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I have spent the last few weeks highly encouraging fence sitting customers to make a move if they truly want the deal of the century on term life insurance. While Prudential’s 4-5% increase in term insurance rates will still keep them competitive, when you consider paying that higher premium for 20 or 30 years, well, it would kind of suck to look back at the opportunity lost.

Prudential is just the most recent in a string of companies that have changed their no lapse guarantee universal life and term insurance rates. I screamed as loud as I could and as often as I could when I saw it coming back at the first of the year. Many have acted and locked in historically low rates. Others are apparently not seeing the logic of saving money during a recession.

What’s been happening since the first of the year isn’t just one of those ho-hum, another rate increase, kind of thing. While the price of everything has been going up for the past 15 years, the cost of life insurance has been going quite steadily down. These aren’t just “another rate increase”, but rather the first rate increase in more than a decade amongst the term insurance leaders who have been battling lower and lower.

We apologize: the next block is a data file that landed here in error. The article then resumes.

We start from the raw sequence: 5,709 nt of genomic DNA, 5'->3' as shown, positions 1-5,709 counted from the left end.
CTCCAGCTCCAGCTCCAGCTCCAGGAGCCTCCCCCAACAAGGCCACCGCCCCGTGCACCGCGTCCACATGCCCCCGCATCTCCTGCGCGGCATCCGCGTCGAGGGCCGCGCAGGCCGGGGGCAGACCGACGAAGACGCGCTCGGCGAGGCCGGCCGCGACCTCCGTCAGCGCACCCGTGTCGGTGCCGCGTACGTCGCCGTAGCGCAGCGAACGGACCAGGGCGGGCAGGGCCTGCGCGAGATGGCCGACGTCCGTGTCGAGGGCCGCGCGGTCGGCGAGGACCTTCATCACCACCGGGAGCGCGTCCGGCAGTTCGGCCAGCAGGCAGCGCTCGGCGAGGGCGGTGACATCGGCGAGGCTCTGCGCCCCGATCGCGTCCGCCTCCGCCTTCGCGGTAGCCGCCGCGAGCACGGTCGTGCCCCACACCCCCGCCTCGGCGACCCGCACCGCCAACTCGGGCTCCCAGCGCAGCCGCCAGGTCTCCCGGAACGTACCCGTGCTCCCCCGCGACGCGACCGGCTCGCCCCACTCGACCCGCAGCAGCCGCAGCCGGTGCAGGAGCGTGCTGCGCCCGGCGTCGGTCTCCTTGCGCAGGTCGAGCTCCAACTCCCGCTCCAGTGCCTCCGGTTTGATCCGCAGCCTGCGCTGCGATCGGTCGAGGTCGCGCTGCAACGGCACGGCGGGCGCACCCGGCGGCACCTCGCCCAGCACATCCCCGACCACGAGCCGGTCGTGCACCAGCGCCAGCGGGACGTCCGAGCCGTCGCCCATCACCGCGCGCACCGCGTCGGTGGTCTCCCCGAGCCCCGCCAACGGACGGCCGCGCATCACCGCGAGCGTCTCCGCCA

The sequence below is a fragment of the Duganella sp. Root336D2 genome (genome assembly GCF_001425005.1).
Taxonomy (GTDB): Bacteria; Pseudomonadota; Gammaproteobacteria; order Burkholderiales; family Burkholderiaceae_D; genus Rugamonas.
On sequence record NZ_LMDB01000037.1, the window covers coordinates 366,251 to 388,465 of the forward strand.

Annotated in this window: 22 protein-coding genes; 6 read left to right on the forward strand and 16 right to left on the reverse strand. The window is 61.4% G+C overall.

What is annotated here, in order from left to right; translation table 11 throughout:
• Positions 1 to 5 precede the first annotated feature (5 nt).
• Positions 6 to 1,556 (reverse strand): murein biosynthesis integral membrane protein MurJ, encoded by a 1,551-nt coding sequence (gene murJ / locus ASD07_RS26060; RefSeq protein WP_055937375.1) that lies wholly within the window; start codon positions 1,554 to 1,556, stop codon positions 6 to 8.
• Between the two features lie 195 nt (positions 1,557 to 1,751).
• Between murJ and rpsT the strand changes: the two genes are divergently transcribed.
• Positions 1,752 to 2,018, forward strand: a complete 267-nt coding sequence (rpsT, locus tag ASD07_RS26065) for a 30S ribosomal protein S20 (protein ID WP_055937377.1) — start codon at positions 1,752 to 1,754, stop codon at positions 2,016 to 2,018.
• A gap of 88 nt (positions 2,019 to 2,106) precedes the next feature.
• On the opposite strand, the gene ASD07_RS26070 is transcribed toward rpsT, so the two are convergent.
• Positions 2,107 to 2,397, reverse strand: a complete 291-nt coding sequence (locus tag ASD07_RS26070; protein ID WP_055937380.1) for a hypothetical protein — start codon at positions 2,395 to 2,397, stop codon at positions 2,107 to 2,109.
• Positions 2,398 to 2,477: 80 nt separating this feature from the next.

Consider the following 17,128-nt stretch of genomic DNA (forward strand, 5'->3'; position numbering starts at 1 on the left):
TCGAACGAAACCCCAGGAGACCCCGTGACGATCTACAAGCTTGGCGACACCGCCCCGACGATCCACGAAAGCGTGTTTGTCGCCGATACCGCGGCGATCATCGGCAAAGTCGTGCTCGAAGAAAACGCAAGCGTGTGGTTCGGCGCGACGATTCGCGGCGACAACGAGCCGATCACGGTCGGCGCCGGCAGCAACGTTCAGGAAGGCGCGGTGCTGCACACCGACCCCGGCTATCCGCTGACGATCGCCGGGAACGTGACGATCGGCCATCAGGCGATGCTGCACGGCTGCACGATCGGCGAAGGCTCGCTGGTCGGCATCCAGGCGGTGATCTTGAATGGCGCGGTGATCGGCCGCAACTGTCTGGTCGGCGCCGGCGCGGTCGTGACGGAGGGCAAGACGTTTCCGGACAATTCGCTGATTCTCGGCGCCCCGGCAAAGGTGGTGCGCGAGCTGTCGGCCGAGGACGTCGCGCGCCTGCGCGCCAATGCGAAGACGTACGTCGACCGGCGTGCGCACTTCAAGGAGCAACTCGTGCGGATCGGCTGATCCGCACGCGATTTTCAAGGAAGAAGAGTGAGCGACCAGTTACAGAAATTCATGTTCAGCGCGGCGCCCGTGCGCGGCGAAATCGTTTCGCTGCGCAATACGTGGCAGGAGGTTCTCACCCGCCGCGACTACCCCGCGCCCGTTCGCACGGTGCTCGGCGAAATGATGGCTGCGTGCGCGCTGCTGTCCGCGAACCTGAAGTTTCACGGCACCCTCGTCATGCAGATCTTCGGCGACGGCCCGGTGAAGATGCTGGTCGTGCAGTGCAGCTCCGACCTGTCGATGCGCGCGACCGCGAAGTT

What’s behind the turnaround? For many companies it is just a conservative move to make sure reserves remain strong, especially in their longer term products and external guarantee universal life products. For others, companies hit by rating changes, it is actually a mandated increase in reserves due to their downgrade in financial ratings.

Whatever the reason and whatever your position, if you are considering adding term insurance or permanent insurance to your portfolio, or would like to replace high priced whole life or volatile variable universal life with a better permanent product, now is the time to buy at prices that will never be seen again and the best guarantees in the industry.

Bottom line. We’re still looking at the tip of the iceberg with Prudential’s term rate increase. I’m thinking you want to have the job done before we see what’s still coming.